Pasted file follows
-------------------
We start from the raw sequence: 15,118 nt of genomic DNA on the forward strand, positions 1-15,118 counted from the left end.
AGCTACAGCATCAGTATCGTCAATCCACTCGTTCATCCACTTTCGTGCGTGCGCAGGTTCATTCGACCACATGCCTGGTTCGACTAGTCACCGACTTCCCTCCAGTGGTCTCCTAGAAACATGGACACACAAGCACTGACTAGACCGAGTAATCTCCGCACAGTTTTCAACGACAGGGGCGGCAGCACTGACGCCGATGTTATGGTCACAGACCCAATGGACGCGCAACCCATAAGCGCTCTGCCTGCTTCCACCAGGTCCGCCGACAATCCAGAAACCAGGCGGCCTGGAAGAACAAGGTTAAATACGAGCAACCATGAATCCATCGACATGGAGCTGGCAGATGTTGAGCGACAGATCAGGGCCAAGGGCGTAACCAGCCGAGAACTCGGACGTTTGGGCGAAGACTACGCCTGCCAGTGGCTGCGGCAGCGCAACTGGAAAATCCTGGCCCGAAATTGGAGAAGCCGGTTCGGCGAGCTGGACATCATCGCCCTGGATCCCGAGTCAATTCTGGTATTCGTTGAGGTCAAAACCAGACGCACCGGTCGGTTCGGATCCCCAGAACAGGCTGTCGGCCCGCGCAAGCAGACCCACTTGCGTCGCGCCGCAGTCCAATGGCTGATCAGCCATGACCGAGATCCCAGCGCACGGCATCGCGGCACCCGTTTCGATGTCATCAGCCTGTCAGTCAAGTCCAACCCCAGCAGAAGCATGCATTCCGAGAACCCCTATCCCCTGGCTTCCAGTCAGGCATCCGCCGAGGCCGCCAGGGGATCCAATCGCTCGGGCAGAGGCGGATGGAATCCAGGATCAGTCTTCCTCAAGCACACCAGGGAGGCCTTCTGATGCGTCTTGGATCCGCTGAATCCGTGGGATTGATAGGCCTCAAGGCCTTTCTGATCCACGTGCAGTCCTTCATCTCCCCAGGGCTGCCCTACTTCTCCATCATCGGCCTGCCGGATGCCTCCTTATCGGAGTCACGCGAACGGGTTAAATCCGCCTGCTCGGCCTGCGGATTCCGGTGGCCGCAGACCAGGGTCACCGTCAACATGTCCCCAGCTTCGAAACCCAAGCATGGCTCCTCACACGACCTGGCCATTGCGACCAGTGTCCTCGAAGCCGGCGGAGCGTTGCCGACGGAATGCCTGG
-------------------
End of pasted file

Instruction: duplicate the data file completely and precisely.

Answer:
We start from the raw sequence: 15,118 nt of genomic DNA on the forward strand, positions 1-15,118 counted from the left end.
AGCTACAGCATCAGTATCGTCAATCCACTCGTTCATCCACTTTCGTGCGTGCGCAGGTTCATTCGACCACATGCCTGGTTCGACTAGTCACCGACTTCCCTCCAGTGGTCTCCTAGAAACATGGACACACAAGCACTGACTAGACCGAGTAATCTCCGCACAGTTTTCAACGACAGGGGCGGCAGCACTGACGCCGATGTTATGGTCACAGACCCAATGGACGCGCAACCCATAAGCGCTCTGCCTGCTTCCACCAGGTCCGCCGACAATCCAGAAACCAGGCGGCCTGGAAGAACAAGGTTAAATACGAGCAACCATGAATCCATCGACATGGAGCTGGCAGATGTTGAGCGACAGATCAGGGCCAAGGGCGTAACCAGCCGAGAACTCGGACGTTTGGGCGAAGACTACGCCTGCCAGTGGCTGCGGCAGCGCAACTGGAAAATCCTGGCCCGAAATTGGAGAAGCCGGTTCGGCGAGCTGGACATCATCGCCCTGGATCCCGAGTCAATTCTGGTATTCGTTGAGGTCAAAACCAGACGCACCGGTCGGTTCGGATCCCCAGAACAGGCTGTCGGCCCGCGCAAGCAGACCCACTTGCGTCGCGCCGCAGTCCAATGGCTGATCAGCCATGACCGAGATCCCAGCGCACGGCATCGCGGCACCCGTTTCGATGTCATCAGCCTGTCAGTCAAGTCCAACCCCAGCAGAAGCATGCATTCCGAGAACCCCTATCCCCTGGCTTCCAGTCAGGCATCCGCCGAGGCCGCCAGGGGATCCAATCGCTCGGGCAGAGGCGGATGGAATCCAGGATCAGTCTTCCTCAAGCACACCAGGGAGGCCTTCTGATGCGTCTTGGATCCGCTGAATCCGTGGGATTGATAGGCCTCAAGGCCTTTCTGATCCACGTGCAGTCCTTCATCTCCCCAGGGCTGCCCTACTTCTCCATCATCGGCCTGCCGGATGCCTCCTTATCGGAGTCACGCGAACGGGTTAAATCCGCCTGCTCGGCCTGCGGATTCCGGTGGCCGCAGACCAGGGTCACCGTCAACATGTCCCCAGCTTCGAAACCCAAGCATGGCTCCTCACACGACCTGGCCATTGCGACCAGTGTCCTCGAAGCCGGCGGAGCGTTGCCGACGGAATGCCTGG